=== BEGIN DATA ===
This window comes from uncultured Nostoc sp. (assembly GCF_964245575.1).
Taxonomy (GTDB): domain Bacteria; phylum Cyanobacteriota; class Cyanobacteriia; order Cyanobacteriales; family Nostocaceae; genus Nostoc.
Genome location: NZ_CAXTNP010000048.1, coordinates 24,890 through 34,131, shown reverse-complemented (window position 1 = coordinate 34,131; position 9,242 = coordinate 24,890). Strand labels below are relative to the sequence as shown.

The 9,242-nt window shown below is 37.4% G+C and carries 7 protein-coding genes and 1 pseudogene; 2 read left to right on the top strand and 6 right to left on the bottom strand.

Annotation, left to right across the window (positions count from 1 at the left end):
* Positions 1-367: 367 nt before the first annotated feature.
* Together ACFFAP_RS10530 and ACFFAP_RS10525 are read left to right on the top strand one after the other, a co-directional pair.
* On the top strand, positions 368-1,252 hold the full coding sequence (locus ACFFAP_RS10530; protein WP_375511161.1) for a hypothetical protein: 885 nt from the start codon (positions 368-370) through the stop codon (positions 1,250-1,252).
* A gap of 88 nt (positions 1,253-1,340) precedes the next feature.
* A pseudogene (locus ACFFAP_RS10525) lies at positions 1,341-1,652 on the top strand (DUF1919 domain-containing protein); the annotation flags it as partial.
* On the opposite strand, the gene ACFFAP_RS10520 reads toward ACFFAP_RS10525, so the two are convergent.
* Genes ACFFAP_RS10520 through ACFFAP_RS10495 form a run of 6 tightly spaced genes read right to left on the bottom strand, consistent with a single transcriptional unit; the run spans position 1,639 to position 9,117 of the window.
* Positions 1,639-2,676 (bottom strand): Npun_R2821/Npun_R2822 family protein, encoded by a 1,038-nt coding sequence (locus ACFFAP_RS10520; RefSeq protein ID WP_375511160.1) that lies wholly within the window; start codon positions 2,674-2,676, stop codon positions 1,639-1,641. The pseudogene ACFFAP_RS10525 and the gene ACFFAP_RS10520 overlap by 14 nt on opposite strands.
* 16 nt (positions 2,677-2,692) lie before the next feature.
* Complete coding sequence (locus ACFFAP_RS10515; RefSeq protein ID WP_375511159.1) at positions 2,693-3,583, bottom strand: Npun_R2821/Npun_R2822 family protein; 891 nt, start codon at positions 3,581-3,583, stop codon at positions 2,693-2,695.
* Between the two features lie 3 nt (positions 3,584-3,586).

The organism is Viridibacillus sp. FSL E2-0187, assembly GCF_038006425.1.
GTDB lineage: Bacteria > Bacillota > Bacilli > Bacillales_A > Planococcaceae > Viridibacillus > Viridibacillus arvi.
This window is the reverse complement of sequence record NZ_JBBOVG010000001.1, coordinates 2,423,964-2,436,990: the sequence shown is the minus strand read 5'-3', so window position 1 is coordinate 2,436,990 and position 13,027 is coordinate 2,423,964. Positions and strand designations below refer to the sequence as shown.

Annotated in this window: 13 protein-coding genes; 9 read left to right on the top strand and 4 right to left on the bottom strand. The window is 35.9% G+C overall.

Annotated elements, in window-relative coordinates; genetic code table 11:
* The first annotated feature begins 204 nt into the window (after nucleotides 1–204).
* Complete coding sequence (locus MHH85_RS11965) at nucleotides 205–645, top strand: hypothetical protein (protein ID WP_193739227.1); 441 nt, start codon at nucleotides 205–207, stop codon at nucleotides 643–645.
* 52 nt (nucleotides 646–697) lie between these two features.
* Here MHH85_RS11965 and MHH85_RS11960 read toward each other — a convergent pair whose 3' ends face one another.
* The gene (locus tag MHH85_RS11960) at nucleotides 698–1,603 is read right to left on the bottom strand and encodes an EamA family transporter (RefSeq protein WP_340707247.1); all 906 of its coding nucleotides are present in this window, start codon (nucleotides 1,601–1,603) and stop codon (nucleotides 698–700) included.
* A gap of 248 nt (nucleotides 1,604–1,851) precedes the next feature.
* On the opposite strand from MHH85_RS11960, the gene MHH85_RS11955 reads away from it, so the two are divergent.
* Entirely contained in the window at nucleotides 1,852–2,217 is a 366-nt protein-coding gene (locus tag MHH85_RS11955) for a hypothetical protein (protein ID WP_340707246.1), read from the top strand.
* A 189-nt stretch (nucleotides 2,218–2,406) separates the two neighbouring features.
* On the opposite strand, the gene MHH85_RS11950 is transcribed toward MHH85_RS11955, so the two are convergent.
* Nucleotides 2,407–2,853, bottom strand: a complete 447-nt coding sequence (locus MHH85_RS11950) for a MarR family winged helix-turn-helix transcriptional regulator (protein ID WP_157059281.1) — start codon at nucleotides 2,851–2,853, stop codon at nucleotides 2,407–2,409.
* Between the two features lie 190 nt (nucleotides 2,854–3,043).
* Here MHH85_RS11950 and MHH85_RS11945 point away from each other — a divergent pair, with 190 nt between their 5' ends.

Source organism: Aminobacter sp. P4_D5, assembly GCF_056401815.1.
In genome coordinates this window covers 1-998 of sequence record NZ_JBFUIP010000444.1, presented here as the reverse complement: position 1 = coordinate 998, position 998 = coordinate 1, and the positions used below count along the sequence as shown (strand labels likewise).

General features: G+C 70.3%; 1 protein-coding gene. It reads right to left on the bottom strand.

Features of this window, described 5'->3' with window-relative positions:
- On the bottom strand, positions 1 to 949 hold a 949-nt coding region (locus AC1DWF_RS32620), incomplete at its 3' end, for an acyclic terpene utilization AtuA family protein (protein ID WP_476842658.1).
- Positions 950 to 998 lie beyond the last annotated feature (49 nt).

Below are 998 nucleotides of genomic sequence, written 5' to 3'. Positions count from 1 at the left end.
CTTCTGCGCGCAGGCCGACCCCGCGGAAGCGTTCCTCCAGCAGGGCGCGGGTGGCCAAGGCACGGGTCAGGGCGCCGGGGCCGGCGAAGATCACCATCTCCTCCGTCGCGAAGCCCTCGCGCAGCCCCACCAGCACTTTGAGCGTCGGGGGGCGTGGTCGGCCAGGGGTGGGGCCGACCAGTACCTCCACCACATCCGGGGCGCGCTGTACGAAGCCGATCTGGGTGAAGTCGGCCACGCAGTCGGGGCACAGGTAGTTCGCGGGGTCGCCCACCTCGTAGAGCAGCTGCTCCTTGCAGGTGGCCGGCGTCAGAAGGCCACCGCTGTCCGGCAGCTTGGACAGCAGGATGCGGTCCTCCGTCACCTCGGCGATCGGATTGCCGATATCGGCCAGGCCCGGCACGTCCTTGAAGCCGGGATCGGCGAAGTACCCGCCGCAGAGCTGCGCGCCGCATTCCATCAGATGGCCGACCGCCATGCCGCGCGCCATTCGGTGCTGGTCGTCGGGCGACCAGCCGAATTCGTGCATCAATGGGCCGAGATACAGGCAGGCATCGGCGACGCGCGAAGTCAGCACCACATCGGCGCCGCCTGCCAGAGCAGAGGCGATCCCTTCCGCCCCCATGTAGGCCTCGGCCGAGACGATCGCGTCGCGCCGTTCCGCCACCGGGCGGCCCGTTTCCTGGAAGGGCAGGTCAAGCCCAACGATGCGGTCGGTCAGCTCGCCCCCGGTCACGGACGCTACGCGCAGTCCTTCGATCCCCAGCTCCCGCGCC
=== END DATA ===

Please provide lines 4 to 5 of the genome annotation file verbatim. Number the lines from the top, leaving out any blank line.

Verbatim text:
The 9,242-nt window shown below is 37.4% G+C and carries 7 protein-coding genes and 1 pseudogene; 2 read left to right on the top strand and 6 right to left on the bottom strand.

Annotation, left to right across the window (positions count from 1 at the left end):